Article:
Google and other databases likely to make spectrum sharing easier

cell phone tower
Mobile use of the 3.7-4.2 GHz band is currently more challenging than fixed use, according to Google and others.

Sharing spectrum is likely to get a whole lot easier thanks to the databases that Google and others are creating that show where nearly every building and tree in populated areas is located. This leads to better propagation models that show where available spectrum is located and where it can be shared.

Google, which benefits when more people have more and better access to the internet, is a big proponent of sharing spectrum. Google and Alphabet Access have been heavily involved in the 3.5 GHz Citizens Broadband Radio Services (CBRS) band, where the FCC is overseeing a three-tiered sharing paradigm. However, sharing spectrum could be a whole lot easier in other spectrum bands, according to Andrew Clegg, spectrum engineering lead at Alphabet Access.

The concept isn’t new; Google and its associates have previously talked about how the industry should evolve after the first-generation Spectrum Access System (SAS) is certified, which is something Google is working on with the FCC and others. The FCC is currently looking at how to manage spectrum in other bands, including 3.7-4.2 GHz and what’s being called the 6 GHz band.

In CBRS, the sharing with incumbents is primarily with the military ship-borne, high-powered radar, and they go out of their way to make sure no one knows where they are—that’s classified information, after all. CBRS spectrum administrators had to develop sensing technology to “sense” where they are.

But in the 3.7-4.2 GHz band, for example, the fixed satellite services (FSS) incumbents are relatively static in comparison; they’re not constantly moving around. In fact, once the FCC’s database on this fixed satellite dish equipment gets cleaned up, it would be comparatively easy to keep track of users in the band and thereby develop a centralized authorization mechanism to allow for sharing. A full-blown SAS wouldn’t even be required, and such a system could be set up far quicker than what’s being done at 3.5 GHz in the U.S.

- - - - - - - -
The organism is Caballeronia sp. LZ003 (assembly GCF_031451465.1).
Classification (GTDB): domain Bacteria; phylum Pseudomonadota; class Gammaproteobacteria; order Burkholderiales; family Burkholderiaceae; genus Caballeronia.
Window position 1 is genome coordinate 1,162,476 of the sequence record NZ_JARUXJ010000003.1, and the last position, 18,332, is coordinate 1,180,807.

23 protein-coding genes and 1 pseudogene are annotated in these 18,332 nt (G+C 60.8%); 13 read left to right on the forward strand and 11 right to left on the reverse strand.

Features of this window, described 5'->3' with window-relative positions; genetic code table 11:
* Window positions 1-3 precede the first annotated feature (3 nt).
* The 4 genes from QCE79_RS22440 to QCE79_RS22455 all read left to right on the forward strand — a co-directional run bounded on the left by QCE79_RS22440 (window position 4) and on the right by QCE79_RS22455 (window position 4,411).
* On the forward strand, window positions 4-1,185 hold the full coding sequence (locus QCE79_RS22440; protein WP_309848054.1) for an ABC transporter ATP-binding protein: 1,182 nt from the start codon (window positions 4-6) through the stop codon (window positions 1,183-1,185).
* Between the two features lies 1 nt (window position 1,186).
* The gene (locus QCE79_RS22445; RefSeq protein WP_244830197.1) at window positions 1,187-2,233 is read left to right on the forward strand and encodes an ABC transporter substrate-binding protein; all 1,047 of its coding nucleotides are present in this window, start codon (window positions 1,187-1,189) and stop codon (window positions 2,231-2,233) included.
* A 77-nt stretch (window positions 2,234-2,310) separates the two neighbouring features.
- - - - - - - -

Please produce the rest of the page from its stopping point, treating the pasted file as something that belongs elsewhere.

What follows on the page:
Propagation models are getting more sophisticated all the time. Access and others have done their own propagation modeling that takes into account the amount of clutter, like foliage and buildings, that can cause signal degradation. With databases being developed by Google and others that show where nearly every building or tree is located in populated areas, "we can build sophisticated propagation models and get a more accurate picture to where spectrum is and where it can be shared,” Clegg told FierceWirelessTech.

Google and Alphabet Access are advocating that the FCC clean up the existing database of C-band FSS sites, then identify opportunities to share the C-band with point-to-point and point-to-multipoint broadband access for fixed broadband access (FBA) systems. Such systems have the potential to provide high-speed last-mile broadband to a neighborhood or rural area fairly quickly.

Given the relatively large number of incumbent receive-only earth stations, mobile use of the 3.7-4.2 GHz band is currently more challenging than fixed use, and getting the band ready for mobile communications will take considerably longer, according to Google and others.

“If you want to provide point-to-multipoint services, satellites could stay in the band but if you want to open it to mobile, you most likely would have to clear the satellite interests out of the band” because trying to coordinate the interference when you don’t know exactly where all your transmitters are would be very, very difficult, Clegg said. “We’ve looked at it and we don’t think you can provide [mobile] service in the band” without clearing out the satellite interests.

“We’re not against mobile in the band,” he added, but the faster way to market is with fixed wireless. And because of the amount of spectrum in the band, fixed wireless use today does not preclude mobile use as soon as satellite interests can be relocated.

Google/Alphabet Access is participating in studies looking at whether sharing could be done in the lower 6 GHz. Sharing is preferable to relocating incumbents, which takes a long time and is disruptive to the incumbents.

“We’re not trying to take spectrum away from those who are using it,” he said. “We’re just wondering if there’s a way that we could share the spectrum” and deploy unlicensed devices without causing interference with the incumbents.

Google acknowledges that it benefits when more people are using the internet. “We’re always happy to see more ways and easier ways for people to access the internet, so that’s why we’re interested in expanding broadband access opportunities,” particularly for unlicensed, he said.